Ira Goldstein was shocked when he started hearing the latest reports from transportation companies across New York City as the Big Apple’s 8.6 million residents practice the state’s “Stay-At-Home” order.
“What I’ve heard is a reduction in business from 70-90 percent,” said Goldstein, the executive director of the Black Car Fund, the non-profit organization that protects over 170,000 for-hire drivers and their passengers in New York State.
“During the (2008) Great Recession, business dropped 40 percent. That was a huge number then, and now we’re talking double. I just can’t imagine that number; we’re talking unheard of cuts.”
Goldstein said there is still some traditional black car work available, with hospitals and helping move medical personnel around the city. He went on to say there’s also some excess availability from business clients still working, and from non-emergency medical transportation (NEMT).
But the pickings these days are slim, and part of the problem is the vehicles themselves.
“There’s some talk about working together with other industries, trying to get different protections in vehicles,” Goldstein said. “Cabs have those (Plexiglas) partitions between the driver and passenger, so we may have black car drivers take cars out with a partition instead, for their safety as well as the passenger.”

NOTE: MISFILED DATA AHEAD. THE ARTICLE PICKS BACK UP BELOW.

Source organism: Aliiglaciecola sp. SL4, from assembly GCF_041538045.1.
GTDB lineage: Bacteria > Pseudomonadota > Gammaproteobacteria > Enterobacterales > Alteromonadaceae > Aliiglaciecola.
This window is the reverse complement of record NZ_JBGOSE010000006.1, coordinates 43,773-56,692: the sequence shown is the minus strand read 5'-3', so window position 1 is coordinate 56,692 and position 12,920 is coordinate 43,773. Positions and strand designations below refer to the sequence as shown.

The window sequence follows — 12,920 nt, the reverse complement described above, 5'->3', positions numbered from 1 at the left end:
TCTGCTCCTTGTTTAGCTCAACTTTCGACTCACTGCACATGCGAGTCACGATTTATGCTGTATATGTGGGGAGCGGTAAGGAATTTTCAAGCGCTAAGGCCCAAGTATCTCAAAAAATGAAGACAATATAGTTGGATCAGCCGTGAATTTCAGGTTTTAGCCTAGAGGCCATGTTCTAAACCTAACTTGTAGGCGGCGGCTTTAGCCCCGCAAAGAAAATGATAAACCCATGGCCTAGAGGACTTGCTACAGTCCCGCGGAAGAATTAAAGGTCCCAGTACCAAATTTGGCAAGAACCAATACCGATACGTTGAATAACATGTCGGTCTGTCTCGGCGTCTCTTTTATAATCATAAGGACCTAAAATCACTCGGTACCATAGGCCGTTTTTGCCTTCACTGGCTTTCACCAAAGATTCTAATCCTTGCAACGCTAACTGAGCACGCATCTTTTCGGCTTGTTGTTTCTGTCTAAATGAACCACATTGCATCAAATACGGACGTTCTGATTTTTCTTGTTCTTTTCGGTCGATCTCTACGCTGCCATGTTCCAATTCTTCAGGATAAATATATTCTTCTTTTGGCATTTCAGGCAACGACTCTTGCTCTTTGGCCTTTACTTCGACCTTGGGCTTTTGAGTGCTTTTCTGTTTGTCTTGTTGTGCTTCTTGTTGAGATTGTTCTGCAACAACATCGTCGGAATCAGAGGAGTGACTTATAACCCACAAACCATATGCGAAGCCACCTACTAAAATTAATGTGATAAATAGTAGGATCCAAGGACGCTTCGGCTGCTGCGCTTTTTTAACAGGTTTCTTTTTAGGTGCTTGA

Goldstein said the Black Car Fund is working hard for the drivers, trying to make their situation better. “We’re working on getting all the drivers masks. We’ve ordered around 25,000. I’m hedging my bets, ordering from three different vendors, but there’s one place that has them in stock that we hope will deliver this week.”
He’s also looking into purchasing washable, reusable masks. “They are more expensive, but will be more useful for the drivers,” Goldstein said.
“We’re putting together bags for all the drivers. We’ll give them a couple pairs of gloves, at least two masks for starters, hand sanitizer and wipes. We’re trying to fill in that gap where they are missing some key things,” he added.
Goldstein began dealing with the New York transportation industry just a month before the 9/11 terrorist attacks. “I started at the Taxi and Limousine Commission as a per-diem attorney, and after the attacks I stayed on, and was at the TLC for 10 years, eventually becoming its chief of staff,” he said.
But even the terrible damage in his city didn’t hurt the for-hire transportation industry like the coronavirus pandemic.
“After 9/11, there was a huge dropoff initially, but then it wasn’t as bad. The cab business only dropped like 3-4 points. It really bounced back pretty well,” he said. “People were scared at first, right after the attacks, but then it became a patriotic mission to get back out living.
“But this pandemic, that’s a whole different, another animal altogether. It just all happened so quick. It really started for me at the end of February, and that now seems like it was years ago.”
And Goldstein fears there are harder times ahead.
By Mike Biglin